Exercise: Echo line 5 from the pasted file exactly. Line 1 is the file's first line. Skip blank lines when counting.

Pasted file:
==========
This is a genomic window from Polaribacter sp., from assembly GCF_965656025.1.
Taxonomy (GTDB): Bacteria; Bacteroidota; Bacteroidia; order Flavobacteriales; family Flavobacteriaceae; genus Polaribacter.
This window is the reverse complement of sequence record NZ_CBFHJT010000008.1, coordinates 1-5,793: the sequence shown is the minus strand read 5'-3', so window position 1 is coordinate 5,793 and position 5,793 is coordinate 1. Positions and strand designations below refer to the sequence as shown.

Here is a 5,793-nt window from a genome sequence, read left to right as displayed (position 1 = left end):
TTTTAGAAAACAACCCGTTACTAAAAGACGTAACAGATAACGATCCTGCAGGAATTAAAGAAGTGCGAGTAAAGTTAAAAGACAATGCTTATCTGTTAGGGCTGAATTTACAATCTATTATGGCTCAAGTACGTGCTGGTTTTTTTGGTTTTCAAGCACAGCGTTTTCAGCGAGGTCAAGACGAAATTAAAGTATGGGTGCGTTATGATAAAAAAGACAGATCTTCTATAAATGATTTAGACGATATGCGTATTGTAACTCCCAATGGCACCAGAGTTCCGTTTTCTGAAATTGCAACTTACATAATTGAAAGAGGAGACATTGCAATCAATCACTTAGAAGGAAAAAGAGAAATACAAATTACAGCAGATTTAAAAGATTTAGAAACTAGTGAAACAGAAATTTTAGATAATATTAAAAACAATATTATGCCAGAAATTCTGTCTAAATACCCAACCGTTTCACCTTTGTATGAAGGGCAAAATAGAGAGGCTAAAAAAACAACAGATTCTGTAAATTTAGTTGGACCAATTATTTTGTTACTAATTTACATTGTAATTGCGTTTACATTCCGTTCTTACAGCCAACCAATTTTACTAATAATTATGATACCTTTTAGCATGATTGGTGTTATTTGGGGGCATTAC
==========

TTTTAGAAAACAACCCGTTACTAAAAGACGTAACAGATAACGATCCTGCAGGAATTAAAGAAGTGCGAGTAAAGTTAAAAGACAATGCTTATCTGTTAGGGCTGAATTTACAATCTATTATGGCTCAAGTACGTGCTGGTTTTTTTGGTTTTCAAGCACAGCGTTTTCAGCGAGGTCAAGACGAAATTAAAGTATGGGTGCGTTATGATAAAAAAGACAGATCTTCTATAAATGATTTAGACGATATGCGTATTGTAACTCCCAATGGCACCAGAGTTCCGTTTTCTGAAATTGCAACTTACATAATTGAAAGAGGAGACATTGCAATCAATCACTTAGAAGGAAAAAGAGAAATACAAATTACAGCAGATTTAAAAGATTTAGAAACTAGTGAAACAGAAATTTTAGATAATATTAAAAACAATATTATGCCAGAAATTCTGTCTAAATACCCAACCGTTTCACCTTTGTATGAAGGGCAAAATAGAGAGGCTAAAAAAACAACAGATTCTGTAAATTTAGTTGGACCAATTATTTTGTTACTAATTTACATTGTAATTGCGTTTACATTCCGTTCTTACAGCCAACCAATTTTACTAATAATTATGATACCTTTTAGCATGATTGGTGTTATTTGGGGGCATTAC